東京方角一覽地圖 / [Tokyo Metropolitan Directions Map].
15.75 x 29.5 in (40.005 x 74.93 cm)
1 : 3500000
This is a rare and visually stunning 1880 Meiji 13 Inoue Mohei (井上茂兵衛) bird's-eye view and map of Tokyo, Japan, featuring illustrations of famous sites (bridges, temples, parks, government offices). It is oriented to the west, with Mt. Fuji in the distance and the Imperial Palace (皇居) roughly at center.
Understanding the MapThe multicolored boxes at left list different wards (區) and districts (丁目 or just 丁 in shorthand) of Tokyo, shown in their appropriate location with yellow (or occasionally white or light blue) background boxes. The pink (or sometimes orange or red) background boxes indicate government offices, imperial palaces and property, schools, Buddhist temples, and Shinto shrines. The largest box at right (近傍里程), next to the compass, shows the approximate distance from Nihonbashi, the bustling heart of Edo that was (and still is) considered the center of Tokyo, to various sites throughout the city, measured in ri (里) or chō (丁, here meaning streets or city blocks). The compass itself combines the four cardinal directions with the traditional East Asian system of directions on a compass, using the Earthly Branches (地支) and Heavenly Stems (天干) to denote degrees in intervals of 15 or 30 (as here) degrees. This map is an incredible document showing the combination of Japanese culture (dress, religion, customs) with new influences from abroad, as well as the transformation of Tokyo beyond its Tokugawa-era base (when it was known as Edo).
Meiji Era TokyoWith the Meiji Restoration in 1868, the Tokugawa were displaced from Edo and the Emperor Meiji moved the imperial capital from Kyoto to Edo (renamed Tokyo, 'eastern capital'). The Meiji Era was a period of tremendous change in Japan, particularly in cities, and in Tokyo more than any other. New ideas, technologies, and fashions from abroad were sought out and adopted with incredible rapidity, and in the process were localized to suit Japanese tastes. Building on the foundations of Tokugawa Edo, Tokyo expanded quickly and, in the process, intermingled traditional architecture with styles reminiscent of Victorian London. The illustration in the bottom-left shows one example: the National Printing Bureau (印刷局), which initially printed banknotes but later took on a variety of functions (an institution with which the producers of this map would be well-familiar). Many of the old canals of Edo, which would be filled in or paved over in the following decades, remain intact, as do the Edo-era bridges that were replaced over the Meiji period.
Ueno Park had recently opened as one of Japan's first public parks, but a number of additions and modifications in the following decades would change it substantially (the illustration in the top-right corner shows the Kiyomizu Buddhist Temple in the park 上野清水觀音堂). Shimbashi Station (新橋駅), Tokyo's first train station, prominent at left-center, was replaced by Tokyo Station (at its current location in front of the Imperial Palace) in 1914, and, like much of the city, was destroyed in the 1923 Great Kanto Earthquake. An illustration at top center-left (新橋銕道) shows a train pulling in to the station, while another at left-center shows a train going under the bridge at Takanawa (高輪), near Kitashinagawa (北品川). In the illustrations that surround the map, many of the people are wearing traditional Japanese clothing, but a number have adopted European Victorian clothing, a trend that would increase in the following years.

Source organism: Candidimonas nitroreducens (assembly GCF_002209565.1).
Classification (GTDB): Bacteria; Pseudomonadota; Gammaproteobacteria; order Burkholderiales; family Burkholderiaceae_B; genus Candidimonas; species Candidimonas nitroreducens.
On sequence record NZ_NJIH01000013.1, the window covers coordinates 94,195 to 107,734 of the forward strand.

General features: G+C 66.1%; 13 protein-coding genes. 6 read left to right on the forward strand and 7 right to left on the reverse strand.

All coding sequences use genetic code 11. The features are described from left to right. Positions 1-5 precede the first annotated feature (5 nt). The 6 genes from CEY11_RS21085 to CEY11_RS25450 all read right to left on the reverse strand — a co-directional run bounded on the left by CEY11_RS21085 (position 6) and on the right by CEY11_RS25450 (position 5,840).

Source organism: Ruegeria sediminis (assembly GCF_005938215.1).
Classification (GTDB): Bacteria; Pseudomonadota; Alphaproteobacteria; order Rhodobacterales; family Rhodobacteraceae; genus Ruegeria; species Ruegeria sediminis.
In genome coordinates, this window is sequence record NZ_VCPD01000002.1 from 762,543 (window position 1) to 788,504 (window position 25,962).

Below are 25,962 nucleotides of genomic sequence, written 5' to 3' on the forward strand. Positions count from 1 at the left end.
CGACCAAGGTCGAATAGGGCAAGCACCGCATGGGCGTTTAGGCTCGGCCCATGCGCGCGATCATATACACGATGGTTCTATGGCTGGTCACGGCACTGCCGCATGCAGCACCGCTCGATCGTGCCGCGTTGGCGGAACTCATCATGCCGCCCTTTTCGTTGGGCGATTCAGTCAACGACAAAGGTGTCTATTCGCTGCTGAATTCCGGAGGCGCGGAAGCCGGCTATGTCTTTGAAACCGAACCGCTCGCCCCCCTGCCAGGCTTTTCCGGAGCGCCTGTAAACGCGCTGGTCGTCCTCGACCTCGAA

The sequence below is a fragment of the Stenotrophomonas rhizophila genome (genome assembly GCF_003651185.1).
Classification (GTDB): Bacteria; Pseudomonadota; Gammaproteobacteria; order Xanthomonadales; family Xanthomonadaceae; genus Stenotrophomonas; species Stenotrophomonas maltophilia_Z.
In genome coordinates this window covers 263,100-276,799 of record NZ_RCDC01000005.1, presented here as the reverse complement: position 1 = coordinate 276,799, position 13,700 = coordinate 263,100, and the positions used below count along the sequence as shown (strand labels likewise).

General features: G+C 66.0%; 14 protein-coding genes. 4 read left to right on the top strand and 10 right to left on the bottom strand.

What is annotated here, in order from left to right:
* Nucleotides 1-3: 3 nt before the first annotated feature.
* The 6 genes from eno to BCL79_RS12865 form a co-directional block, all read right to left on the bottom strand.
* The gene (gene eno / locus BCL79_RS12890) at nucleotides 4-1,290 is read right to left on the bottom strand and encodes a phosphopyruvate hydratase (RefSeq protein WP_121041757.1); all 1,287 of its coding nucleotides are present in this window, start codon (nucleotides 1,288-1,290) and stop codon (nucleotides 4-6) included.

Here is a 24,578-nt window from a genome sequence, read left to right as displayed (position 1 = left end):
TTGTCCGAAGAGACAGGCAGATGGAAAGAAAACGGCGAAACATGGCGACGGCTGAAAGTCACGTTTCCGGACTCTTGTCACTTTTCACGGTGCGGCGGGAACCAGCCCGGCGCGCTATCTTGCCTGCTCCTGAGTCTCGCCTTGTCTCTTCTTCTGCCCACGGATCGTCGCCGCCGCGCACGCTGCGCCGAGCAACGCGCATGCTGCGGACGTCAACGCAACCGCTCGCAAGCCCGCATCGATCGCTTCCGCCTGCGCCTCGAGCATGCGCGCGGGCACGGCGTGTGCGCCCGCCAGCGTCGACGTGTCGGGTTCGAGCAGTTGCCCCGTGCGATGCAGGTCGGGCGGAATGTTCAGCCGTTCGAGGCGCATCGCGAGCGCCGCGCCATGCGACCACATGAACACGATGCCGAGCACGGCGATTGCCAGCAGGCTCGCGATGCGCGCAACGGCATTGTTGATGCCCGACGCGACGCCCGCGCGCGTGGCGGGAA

The Height of Meiji Cartographic ArtStylistically, this map represents the height of the Meiji-era (1868 - 1912) cartographic tradition - wherein western style cartographic standards, lithographic printing, and imported inks, were combined with Ukiyo-e color traditions and aesthetic values. This map falls in a cartographic lineage that begins with the Meiji Restoration in 1868 and continued through about 1895. Here, the boldly bright palette likely associates this map with aka-e (赤絵; 'red pictures'), illustrations in vivid color achieved through imported German-made inks. Such maps began to fall out of fashion near the turn of the century, when they were supplanted by more reserved printed color.
Publication History and CensusThis map was produced by Inoue Mohei (井上茂兵衛 ) in conjunction with Miyake Hanshirō (三宅半四郎), a nishiki-e artist), on October 7, 1880, and was published the same month (no exact day given). We note examples at the National Diet Library, the National Museum of Japanese History, the Geospatial Information Authority of Japan, and a few other institutions in Japan. Outside of Japan, it is held only by UC-Berkeley in its 1882 edition.
Inoue Mohei (井上茂兵衛; fl. c. 1876 - 1900) was a Japanese cartographer and publisher active in the mid-late Meiji period. At the end of the nineteenth century, he served as the head of the Tokyo Jihon Engraving Sales Association (東京地本彫画営業組合), a descendent of the publishers' guilds (地本問屋) that produced ukiyo-e, popular literature, and other essential cultural production of the Tokugawa era. Inoue generally produced nishiki-e (錦絵), an elaborated form of ukiyo-e that were very popular during the Meiji period and which often depicted the introduction or influence of foreign technology, fashion, and ideas in Japan. Learn More...
Very good. Exhibits light wear along original fold lines.
OCLC 21805362. UC Berkeley, East Asian Library, Eb54_01.